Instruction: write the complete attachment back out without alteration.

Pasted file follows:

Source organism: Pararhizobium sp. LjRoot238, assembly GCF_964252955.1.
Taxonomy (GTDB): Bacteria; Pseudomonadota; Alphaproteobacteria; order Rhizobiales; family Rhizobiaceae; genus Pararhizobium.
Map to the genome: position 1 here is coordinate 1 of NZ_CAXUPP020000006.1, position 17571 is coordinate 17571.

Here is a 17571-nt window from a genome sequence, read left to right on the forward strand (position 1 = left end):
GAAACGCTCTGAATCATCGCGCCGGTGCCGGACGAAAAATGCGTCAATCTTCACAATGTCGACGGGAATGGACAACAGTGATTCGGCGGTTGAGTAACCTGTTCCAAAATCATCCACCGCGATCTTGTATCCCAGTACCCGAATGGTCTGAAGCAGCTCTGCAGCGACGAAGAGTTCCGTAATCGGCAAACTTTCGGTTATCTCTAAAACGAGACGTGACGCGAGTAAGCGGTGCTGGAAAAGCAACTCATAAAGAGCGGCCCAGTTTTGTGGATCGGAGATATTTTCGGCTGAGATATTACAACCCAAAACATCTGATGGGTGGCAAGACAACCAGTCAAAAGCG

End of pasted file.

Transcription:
Source organism: Pararhizobium sp. LjRoot238, assembly GCF_964252955.1.
Taxonomy (GTDB): Bacteria; Pseudomonadota; Alphaproteobacteria; order Rhizobiales; family Rhizobiaceae; genus Pararhizobium.
Map to the genome: position 1 here is coordinate 1 of NZ_CAXUPP020000006.1, position 17571 is coordinate 17571.

Here is a 17571-nt window from a genome sequence, read left to right on the forward strand (position 1 = left end):
GAAACGCTCTGAATCATCGCGCCGGTGCCGGACGAAAAATGCGTCAATCTTCACAATGTCGACGGGAATGGACAACAGTGATTCGGCGGTTGAGTAACCTGTTCCAAAATCATCCACCGCGATCTTGTATCCCAGTACCCGAATGGTCTGAAGCAGCTCTGCAGCGACGAAGAGTTCCGTAATCGGCAAACTTTCGGTTATCTCTAAAACGAGACGTGACGCGAGTAAGCGGTGCTGGAAAAGCAACTCATAAAGAGCGGCCCAGTTTTGTGGATCGGAGATATTTTCGGCTGAGATATTACAACCCAAAACATCTGATGGGTGGCAAGACAACCAGTCAAAAGCG